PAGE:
France’s national health agency Anses says it has found chemicals in babies’ nappies that exceed safety levels.

Tests found levels above safety thresholds for substances potentially dangerous to human health, and lower levels of others including the controversial weedkiller glyphosate.

Anses said its nappy tests were the first of their kind in the world.

It has called for rapid action “considering the possible risks these chemicals may pose” to babies.

France’s Health Minister Agnès Buzyn said there was “no serious or immediate risk” to babies’ health.

“Obviously we should continue putting nappies on our babies. We’ve been doing that for at least 50 years,” she told AFP.

But a joint statement by the health, finance and environment ministers said the government had given nappy manufacturers 15 days to come up with an action plan aimed at getting rid of the toxic substances.

Ms Buzyn said the government would accept a delay of up to six months for production methods to change.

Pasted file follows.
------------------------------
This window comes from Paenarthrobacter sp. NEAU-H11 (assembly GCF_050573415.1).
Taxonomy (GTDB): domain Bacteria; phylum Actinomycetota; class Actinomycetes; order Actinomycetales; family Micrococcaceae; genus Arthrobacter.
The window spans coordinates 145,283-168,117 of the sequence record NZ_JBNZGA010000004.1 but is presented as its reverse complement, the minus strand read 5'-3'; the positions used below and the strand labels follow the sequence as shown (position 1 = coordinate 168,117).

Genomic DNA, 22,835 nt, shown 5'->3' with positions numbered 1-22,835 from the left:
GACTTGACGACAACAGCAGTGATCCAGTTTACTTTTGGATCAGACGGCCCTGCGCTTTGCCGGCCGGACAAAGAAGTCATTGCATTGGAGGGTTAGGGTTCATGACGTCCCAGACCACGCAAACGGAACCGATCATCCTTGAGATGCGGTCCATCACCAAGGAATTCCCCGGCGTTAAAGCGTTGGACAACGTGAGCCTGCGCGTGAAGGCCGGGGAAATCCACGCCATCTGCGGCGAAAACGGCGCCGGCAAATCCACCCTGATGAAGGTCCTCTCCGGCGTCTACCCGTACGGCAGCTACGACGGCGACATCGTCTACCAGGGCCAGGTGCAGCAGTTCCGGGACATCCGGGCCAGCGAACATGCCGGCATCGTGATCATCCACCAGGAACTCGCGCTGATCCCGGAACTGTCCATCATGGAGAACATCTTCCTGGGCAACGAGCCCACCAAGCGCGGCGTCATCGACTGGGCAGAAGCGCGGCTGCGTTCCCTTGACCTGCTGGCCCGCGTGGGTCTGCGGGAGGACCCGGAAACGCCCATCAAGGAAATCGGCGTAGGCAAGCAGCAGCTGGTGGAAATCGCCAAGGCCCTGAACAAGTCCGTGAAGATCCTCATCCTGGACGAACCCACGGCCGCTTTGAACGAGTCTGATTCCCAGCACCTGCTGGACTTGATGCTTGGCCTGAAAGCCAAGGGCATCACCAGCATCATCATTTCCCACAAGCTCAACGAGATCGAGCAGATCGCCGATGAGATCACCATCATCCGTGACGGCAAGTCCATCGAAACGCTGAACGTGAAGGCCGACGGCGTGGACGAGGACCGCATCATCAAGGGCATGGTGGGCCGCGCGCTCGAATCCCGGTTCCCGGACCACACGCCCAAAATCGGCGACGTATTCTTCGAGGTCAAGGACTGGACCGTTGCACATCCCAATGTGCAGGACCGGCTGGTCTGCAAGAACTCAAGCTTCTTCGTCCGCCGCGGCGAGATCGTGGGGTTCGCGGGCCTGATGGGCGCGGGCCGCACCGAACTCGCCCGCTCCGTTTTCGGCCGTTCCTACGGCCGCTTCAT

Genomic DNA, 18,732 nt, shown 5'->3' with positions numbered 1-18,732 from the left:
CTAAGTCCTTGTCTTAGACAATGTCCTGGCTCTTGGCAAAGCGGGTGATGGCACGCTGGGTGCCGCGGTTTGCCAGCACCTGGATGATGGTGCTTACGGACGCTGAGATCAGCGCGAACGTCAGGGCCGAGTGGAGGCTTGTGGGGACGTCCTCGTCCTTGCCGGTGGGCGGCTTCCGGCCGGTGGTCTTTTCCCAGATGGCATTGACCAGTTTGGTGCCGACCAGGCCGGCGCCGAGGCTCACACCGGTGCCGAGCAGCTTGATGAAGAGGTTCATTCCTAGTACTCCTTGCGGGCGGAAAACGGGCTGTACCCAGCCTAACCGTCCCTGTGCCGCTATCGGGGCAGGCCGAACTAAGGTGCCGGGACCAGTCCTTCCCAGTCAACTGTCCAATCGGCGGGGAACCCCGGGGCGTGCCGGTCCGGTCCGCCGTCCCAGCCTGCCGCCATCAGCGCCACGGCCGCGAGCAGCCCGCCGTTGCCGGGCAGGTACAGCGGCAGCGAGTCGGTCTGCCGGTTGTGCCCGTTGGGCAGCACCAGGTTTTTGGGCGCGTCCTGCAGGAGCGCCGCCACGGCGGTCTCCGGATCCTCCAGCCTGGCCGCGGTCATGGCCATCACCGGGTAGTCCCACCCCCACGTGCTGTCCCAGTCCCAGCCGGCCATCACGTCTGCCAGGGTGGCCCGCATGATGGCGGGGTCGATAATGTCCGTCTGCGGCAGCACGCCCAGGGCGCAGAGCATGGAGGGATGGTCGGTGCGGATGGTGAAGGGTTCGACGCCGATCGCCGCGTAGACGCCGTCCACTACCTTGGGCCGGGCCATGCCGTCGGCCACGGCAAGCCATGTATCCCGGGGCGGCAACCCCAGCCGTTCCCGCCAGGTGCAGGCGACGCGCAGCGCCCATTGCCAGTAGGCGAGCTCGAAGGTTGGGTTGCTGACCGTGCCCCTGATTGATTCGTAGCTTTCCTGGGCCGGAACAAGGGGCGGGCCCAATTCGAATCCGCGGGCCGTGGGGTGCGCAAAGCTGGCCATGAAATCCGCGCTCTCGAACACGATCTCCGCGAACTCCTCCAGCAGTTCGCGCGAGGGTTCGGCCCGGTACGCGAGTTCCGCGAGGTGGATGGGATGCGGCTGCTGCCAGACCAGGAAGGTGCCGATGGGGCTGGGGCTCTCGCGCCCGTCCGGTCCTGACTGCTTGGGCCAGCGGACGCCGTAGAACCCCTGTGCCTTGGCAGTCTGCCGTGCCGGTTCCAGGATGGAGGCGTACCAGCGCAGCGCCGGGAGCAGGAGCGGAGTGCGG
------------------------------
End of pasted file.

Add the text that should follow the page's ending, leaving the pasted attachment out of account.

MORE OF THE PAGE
The study was done on a number of different brands of single-use nappies available in the French market.

The report did not name the brands it tested, beyond saying it was representative of the French market. Some nappy brands available in France are also sold in other countries.

Under what it called “realistic use” conditions, it “detected a number of hazardous chemicals in disposable diapers that could migrate through urine, for example, and enter into prolonged contact with babies’ skin,” the agency said.

Some of the chemicals were added intentionally, “such as perfumes that could cause skin allergies”, Anses said.

But others were probably introduced from contaminated materials, or as part of the manufacturing process plan.

Among the chemicals found in excess of safety thresholds were the perfumes Lilial and Lyral, and aromatic hydrocarbons, dioxins and furans.

Glyphosate was also listed in the agency’s report, at lower levels.


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